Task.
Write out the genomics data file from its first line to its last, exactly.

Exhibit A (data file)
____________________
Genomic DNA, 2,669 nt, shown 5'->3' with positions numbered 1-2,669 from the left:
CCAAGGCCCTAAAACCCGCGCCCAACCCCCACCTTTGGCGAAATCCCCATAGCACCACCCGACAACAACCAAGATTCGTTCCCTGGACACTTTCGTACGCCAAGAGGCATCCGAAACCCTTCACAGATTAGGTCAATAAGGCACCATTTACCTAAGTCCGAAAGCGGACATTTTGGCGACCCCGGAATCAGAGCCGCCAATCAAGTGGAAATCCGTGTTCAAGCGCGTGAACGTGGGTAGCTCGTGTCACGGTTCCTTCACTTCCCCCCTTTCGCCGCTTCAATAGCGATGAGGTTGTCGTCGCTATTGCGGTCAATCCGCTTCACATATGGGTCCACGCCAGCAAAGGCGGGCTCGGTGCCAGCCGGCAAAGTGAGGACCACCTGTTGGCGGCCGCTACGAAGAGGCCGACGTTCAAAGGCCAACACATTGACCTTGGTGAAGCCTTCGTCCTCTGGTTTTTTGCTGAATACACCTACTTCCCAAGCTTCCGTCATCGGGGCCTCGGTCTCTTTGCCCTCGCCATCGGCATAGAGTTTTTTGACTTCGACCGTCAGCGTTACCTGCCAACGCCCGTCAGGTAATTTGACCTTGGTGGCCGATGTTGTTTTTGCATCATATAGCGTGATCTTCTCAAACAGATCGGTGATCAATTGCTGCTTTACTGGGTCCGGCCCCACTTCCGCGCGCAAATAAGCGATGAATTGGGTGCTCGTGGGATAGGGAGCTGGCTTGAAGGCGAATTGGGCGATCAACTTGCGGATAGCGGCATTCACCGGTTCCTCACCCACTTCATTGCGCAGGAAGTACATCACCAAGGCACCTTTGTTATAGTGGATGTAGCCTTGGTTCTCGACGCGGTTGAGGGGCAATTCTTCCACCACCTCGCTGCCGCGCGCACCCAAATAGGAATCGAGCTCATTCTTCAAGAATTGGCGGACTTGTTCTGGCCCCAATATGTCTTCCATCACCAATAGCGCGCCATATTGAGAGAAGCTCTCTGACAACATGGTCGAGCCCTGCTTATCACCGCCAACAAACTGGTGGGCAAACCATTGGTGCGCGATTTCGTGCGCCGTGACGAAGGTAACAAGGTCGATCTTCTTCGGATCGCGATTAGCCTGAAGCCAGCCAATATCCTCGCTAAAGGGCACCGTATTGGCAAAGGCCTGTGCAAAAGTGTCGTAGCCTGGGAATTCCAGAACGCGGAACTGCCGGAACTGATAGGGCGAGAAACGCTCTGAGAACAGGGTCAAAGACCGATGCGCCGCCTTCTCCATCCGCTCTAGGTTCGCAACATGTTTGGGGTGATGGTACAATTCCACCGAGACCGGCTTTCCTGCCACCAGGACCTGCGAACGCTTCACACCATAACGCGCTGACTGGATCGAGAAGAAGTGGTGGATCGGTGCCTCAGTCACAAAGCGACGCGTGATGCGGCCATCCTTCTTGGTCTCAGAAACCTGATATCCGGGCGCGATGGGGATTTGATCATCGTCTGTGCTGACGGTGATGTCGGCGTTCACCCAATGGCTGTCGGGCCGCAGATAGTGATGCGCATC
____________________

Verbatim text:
Genomic DNA, 2,669 nt, shown 5'->3' with positions numbered 1-2,669 from the left:
CCAAGGCCCTAAAACCCGCGCCCAACCCCCACCTTTGGCGAAATCCCCATAGCACCACCCGACAACAACCAAGATTCGTTCCCTGGACACTTTCGTACGCCAAGAGGCATCCGAAACCCTTCACAGATTAGGTCAATAAGGCACCATTTACCTAAGTCCGAAAGCGGACATTTTGGCGACCCCGGAATCAGAGCCGCCAATCAAGTGGAAATCCGTGTTCAAGCGCGTGAACGTGGGTAGCTCGTGTCACGGTTCCTTCACTTCCCCCCTTTCGCCGCTTCAATAGCGATGAGGTTGTCGTCGCTATTGCGGTCAATCCGCTTCACATATGGGTCCACGCCAGCAAAGGCGGGCTCGGTGCCAGCCGGCAAAGTGAGGACCACCTGTTGGCGGCCGCTACGAAGAGGCCGACGTTCAAAGGCCAACACATTGACCTTGGTGAAGCCTTCGTCCTCTGGTTTTTTGCTGAATACACCTACTTCCCAAGCTTCCGTCATCGGGGCCTCGGTCTCTTTGCCCTCGCCATCGGCATAGAGTTTTTTGACTTCGACCGTCAGCGTTACCTGCCAACGCCCGTCAGGTAATTTGACCTTGGTGGCCGATGTTGTTTTTGCATCATATAGCGTGATCTTCTCAAACAGATCGGTGATCAATTGCTGCTTTACTGGGTCCGGCCCCACTTCCGCGCGCAAATAAGCGATGAATTGGGTGCTCGTGGGATAGGGAGCTGGCTTGAAGGCGAATTGGGCGATCAACTTGCGGATAGCGGCATTCACCGGTTCCTCACCCACTTCATTGCGCAGGAAGTACATCACCAAGGCACCTTTGTTATAGTGGATGTAGCCTTGGTTCTCGACGCGGTTGAGGGGCAATTCTTCCACCACCTCGCTGCCGCGCGCACCCAAATAGGAATCGAGCTCATTCTTCAAGAATTGGCGGACTTGTTCTGGCCCCAATATGTCTTCCATCACCAATAGCGCGCCATATTGAGAGAAGCTCTCTGACAACATGGTCGAGCCCTGCTTATCACCGCCAACAAACTGGTGGGCAAACCATTGGTGCGCGATTTCGTGCGCCGTGACGAAGGTAACAAGGTCGATCTTCTTCGGATCGCGATTAGCCTGAAGCCAGCCAATATCCTCGCTAAAGGGCACCGTATTGGCAAAGGCCTGTGCAAAAGTGTCGTAGCCTGGGAATTCCAGAACGCGGAACTGCCGGAACTGATAGGGCGAGAAACGCTCTGAGAACAGGGTCAAAGACCGATGCGCCGCCTTCTCCATCCGCTCTAGGTTCGCAACATGTTTGGGGTGATGGTACAATTCCACCGAGACCGGCTTTCCTGCCACCAGGACCTGCGAACGCTTCACACCATAACGCGCTGACTGGATCGAGAAGAAGTGGTGGATCGGTGCCTCAGTCACAAAGCGACGCGTGATGCGGCCATCCTTCTTGGTCTCAGAAACCTGATATCCGGGCGCGATGGGGATTTGATCATCGTCTGTGCTGACGGTGATGTCGGCGTTCACCCAATGGCTGTCGGGCCGCAGATAGTGATGCGCATC